The extraction procedure used and validated in mammals and avian species (Wasser et al. 1994, 2000, Sheriff et al. 2011) was slightly modified in our laboratory (Cinque et al. 2017, 2018). For hormone extraction of barn swallow droppings, water content was increased in the solvent solution to facilitate the extraction of the high portion of polar metabolites found in bird droppings (Palme 2005). Droppings were mixed manually. An aliquot of 100 mg of non-dehydrated wet and dry droppings was dissolved in ethanol 80% (v/v), homogenized, shaken for 40 min at 85°C in a mixer evaporator and centrifuged at 500 g for 10 min at 10°C. The supernatant was collected. The residual pellet was suspended again in ethanol 80% to extract hormone metabolites eventually still present in the droppings, shaken for 10 min at 45°C and centrifuged at 500 g for 10 min at 10°C; the supernatants were pooled and evaporated under warm airflow (80°C). Steroids were suspended with 200 µl of ethanol 50% (v/v) and shaken again at 45°C for 40 min. The extracts were kept at –20°C until assessment. A commercially available corticosterone EIA kit was used to assess CM levels in droppings. CM levels of non-dehydrated wet and dry droppings were positively correlated (r2 = 0.49, p < 0.05, n = 10), but CM levels were significantly higher in dry compared to wet droppings (t = –8.01, p < 0.001, n = 10, paired t-test), (Supplementary material Appendix 1 Fig. A3). Since it has been demonstrated that drying fecal samples results in more consistent CM measurements (Wasser et al. 1993), aliquots of the wet and dry samples were dehydrated and compared with the non-dehydrated CM values. As a result, while CM levels in non-dehydrated and dehydrated wet and dry droppings were still positively correlated (r2 = 0.35, p < 0.01, n = 20), CM concentrations were similar in dehydrated wet and dry droppings (t = –1.21, p = 0.26, n = 10, paired t-test) (Supplementary material Appendix 1 Fig. A4). These findings demonstrated the importance of dehydration of droppings to obtain reliable and comparable hormone assessments.

A hormone stability experiment was performed to verify if CM levels were affected by the time-lag between excretion and collection. This consisted in the collection of fresh droppings (excreted maximum 2 h earlier) under a few nests, obtaining eight pooled dropping samples. These were aliquoted and left at ambient temperature at the sampling sites for different time periods (0, 2, 4, 8, 12, 16, 24 h) before being stored at –20°C until hormone extraction and assessment. Statistical analysis revealed similar CM levels among the aliquots (F6,42 = 2.00 = 0.09, n = 8, ANOVA for repeated measures) (Fig. 1), indicating substantial stability of samples. These data showed the reliability of our dropping sampling method for hormone metabolite measurements in barn swallows.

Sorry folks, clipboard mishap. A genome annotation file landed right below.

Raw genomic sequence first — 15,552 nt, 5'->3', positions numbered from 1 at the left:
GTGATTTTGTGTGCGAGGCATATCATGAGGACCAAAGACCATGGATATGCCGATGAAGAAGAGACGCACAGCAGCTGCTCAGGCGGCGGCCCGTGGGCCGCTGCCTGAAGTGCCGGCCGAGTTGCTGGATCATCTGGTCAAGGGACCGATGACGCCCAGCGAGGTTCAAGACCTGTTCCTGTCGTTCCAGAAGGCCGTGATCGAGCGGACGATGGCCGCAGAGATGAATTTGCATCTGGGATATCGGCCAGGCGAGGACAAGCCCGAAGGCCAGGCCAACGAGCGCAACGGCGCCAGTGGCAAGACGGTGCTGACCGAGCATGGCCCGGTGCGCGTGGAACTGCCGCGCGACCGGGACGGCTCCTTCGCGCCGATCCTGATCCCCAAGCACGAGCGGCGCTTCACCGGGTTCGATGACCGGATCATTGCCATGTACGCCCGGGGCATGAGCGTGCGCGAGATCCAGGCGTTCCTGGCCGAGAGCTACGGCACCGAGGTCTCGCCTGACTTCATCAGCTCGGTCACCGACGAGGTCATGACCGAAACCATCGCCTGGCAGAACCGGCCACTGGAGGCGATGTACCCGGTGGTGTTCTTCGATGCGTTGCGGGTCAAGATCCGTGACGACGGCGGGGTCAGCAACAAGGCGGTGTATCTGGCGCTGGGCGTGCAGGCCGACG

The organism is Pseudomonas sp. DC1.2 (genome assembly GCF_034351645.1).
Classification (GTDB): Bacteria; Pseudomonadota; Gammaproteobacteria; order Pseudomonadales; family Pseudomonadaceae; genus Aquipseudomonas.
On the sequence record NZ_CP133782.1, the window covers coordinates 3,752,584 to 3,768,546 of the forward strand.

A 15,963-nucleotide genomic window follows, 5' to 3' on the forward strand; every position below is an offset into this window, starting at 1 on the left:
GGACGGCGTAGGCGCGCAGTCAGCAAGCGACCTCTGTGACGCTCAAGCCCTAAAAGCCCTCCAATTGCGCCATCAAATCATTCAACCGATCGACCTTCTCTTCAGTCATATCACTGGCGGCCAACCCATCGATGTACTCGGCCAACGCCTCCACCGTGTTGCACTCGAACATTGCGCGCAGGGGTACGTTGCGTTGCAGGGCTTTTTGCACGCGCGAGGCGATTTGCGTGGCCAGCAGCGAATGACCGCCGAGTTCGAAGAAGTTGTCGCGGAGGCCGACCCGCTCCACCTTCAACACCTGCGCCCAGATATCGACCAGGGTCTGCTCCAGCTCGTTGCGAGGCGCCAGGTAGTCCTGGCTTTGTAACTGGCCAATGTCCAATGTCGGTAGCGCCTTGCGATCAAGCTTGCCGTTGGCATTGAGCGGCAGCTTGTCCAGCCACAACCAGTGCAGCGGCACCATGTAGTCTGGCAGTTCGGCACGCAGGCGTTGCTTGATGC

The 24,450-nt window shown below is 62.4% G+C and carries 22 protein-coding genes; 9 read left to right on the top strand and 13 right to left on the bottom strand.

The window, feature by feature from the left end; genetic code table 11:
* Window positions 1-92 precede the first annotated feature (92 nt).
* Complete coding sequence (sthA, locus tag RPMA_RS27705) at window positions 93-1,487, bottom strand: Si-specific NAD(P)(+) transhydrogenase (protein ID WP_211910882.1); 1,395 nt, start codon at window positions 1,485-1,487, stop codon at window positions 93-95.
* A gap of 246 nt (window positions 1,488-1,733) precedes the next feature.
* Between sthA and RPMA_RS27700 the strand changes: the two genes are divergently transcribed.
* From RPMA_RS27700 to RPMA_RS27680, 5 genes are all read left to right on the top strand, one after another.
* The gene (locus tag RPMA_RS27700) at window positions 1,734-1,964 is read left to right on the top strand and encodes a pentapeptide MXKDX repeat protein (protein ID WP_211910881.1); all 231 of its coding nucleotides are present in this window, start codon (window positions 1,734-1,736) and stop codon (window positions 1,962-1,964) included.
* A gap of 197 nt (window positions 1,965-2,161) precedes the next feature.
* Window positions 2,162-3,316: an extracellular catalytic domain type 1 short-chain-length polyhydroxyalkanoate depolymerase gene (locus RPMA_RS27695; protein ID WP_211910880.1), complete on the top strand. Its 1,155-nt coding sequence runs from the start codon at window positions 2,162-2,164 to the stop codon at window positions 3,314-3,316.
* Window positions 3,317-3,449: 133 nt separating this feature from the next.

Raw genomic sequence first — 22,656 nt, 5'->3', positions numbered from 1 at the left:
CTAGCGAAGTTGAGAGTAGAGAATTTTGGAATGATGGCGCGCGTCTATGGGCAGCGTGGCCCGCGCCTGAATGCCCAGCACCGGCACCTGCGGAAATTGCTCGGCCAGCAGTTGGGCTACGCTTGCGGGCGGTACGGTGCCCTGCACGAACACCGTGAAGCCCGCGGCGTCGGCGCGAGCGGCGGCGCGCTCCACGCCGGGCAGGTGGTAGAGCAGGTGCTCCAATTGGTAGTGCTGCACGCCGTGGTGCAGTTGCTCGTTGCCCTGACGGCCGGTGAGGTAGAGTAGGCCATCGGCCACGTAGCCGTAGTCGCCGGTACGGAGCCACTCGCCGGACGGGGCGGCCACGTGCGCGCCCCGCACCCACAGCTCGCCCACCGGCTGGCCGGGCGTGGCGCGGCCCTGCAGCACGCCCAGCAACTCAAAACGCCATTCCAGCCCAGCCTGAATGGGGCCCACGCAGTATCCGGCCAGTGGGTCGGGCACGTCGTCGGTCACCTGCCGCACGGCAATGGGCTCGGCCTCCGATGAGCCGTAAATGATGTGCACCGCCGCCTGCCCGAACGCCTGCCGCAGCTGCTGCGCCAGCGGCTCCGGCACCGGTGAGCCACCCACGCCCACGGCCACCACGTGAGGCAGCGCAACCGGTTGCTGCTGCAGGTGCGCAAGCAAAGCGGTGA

Dropping collection

Barn swallow droppings were collected on the same two weekdays throughout the study with the same protocol applied in the pilot study, but dry and wet droppings were pooled in the same tube and stored at –20°C within 2 h, until analysis.

Barn swallow hatchlings and very young nestlings (up to 5–6 days old) defecate inside fecal sacs that the adults remove from the nest to avoid soiling and attracting predators or pests (Turner 2006). Therefore, droppings collected during brooding and until the nestlings had reached 5–6 days of age, were assigned to adults. When nestlings were more than six days old, most of the droppings collected were assigned to nestlings. The few droppings excreted by adults while roosting or provisioning were identified thanks to the noticeable difference in consistency, form and dimension between these droppings and those of nestlings as well as for their position on the collection sheet (Supplementary material Appendix 1 Fig. A5). These droppings were collected separately.

Figure 1.

CM level stability of droppings left at ambient temperature from 0 to 24 h after their excretion. ANOVA repeated measures.


In order to evaluate if hormonal response of nestlings to different weather conditions was influenced by age, nestlings were classified as ‘medium aged' when 7–14 days old and ‘late aged’ when 15–21 days old, i.e. the usual age of fledging. Samples from nestlings were pooled on each sampling day, and the same was done with droppings from adults.